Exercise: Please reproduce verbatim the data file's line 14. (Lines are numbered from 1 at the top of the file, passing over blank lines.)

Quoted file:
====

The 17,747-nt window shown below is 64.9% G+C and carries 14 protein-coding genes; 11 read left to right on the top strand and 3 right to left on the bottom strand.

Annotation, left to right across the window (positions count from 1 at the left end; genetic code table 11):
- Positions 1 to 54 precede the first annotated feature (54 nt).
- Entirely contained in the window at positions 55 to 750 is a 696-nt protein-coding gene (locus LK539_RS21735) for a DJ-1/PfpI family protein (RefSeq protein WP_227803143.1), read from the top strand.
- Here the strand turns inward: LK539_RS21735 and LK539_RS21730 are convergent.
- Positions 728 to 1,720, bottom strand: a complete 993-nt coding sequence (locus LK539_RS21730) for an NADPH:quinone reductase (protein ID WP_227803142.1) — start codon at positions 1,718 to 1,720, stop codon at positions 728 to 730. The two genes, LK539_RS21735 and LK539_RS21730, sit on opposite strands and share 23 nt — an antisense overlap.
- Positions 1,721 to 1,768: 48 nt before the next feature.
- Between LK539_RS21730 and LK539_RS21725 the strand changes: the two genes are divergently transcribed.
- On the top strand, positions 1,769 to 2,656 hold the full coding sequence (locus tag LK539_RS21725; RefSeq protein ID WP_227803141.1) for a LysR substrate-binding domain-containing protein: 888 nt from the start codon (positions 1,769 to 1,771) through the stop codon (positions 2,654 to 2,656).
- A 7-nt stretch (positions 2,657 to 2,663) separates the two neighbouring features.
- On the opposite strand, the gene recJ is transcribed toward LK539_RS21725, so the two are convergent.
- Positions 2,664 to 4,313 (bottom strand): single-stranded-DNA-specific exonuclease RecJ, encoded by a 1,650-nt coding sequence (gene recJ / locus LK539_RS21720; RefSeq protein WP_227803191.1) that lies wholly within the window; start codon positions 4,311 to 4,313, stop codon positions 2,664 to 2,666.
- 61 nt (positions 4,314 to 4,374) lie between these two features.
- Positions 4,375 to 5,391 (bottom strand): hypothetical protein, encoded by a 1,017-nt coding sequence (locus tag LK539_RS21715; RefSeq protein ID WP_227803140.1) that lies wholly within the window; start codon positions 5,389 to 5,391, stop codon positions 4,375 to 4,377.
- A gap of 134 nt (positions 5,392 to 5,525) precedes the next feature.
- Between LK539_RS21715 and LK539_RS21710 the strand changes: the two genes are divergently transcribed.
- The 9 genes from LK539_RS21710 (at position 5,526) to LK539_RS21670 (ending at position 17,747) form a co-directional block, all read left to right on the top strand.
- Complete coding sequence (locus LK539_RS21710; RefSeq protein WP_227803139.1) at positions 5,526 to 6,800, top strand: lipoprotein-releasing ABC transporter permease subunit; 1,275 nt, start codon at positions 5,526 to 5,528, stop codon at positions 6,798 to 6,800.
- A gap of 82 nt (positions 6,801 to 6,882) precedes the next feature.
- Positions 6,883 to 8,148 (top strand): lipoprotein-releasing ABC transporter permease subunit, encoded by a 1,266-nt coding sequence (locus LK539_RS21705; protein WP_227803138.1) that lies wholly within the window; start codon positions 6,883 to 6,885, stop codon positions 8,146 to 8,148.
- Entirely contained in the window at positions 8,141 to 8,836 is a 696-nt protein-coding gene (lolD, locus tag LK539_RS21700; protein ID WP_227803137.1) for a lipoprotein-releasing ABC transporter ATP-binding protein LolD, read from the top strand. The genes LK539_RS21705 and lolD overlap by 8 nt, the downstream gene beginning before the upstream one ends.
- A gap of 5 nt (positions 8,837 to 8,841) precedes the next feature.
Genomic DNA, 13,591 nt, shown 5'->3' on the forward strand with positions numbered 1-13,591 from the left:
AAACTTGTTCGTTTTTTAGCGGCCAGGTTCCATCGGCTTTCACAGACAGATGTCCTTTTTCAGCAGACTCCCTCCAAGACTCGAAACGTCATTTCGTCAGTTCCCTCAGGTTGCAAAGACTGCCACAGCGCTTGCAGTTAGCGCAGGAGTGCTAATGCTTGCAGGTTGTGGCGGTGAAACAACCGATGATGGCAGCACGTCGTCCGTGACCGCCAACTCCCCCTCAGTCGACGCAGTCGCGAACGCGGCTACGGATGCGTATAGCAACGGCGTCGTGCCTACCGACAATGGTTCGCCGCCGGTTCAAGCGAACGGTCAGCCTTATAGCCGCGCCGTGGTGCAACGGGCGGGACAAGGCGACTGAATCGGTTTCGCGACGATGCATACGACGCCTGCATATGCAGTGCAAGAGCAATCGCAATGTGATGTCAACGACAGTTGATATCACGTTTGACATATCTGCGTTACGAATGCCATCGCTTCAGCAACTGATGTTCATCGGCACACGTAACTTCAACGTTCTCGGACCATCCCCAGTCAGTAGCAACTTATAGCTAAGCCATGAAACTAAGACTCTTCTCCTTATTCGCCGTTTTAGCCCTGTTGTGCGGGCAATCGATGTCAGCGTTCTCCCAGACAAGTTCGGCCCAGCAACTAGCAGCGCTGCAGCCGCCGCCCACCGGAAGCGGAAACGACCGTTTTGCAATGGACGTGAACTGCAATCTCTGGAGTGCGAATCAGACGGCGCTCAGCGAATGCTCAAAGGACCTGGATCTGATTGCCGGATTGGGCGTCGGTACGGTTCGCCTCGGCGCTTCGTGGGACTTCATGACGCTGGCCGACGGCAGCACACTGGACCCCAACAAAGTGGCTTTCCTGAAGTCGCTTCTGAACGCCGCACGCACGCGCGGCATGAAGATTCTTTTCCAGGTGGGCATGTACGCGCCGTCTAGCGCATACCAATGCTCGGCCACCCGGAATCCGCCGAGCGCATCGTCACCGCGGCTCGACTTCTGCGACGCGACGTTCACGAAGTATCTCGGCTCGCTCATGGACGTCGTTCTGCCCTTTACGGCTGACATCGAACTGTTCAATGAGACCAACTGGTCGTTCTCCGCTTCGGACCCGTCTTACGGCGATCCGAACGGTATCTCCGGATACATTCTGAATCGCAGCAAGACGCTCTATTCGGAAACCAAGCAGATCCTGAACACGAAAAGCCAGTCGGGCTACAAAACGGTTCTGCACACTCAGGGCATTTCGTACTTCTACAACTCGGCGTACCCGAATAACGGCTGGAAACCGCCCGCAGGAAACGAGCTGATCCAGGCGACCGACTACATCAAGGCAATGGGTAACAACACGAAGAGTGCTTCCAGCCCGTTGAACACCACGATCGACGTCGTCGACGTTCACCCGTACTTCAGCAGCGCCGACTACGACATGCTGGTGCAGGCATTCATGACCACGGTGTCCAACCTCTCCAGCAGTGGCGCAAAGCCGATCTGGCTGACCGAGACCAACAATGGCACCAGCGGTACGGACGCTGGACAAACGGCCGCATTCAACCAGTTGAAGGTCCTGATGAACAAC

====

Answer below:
- Positions 4,375 to 5,391 (bottom strand): hypothetical protein, encoded by a 1,017-nt coding sequence (locus tag LK539_RS21715; RefSeq protein ID WP_227803140.1) that lies wholly within the window; start codon positions 5,389 to 5,391, stop codon positions 4,375 to 4,377.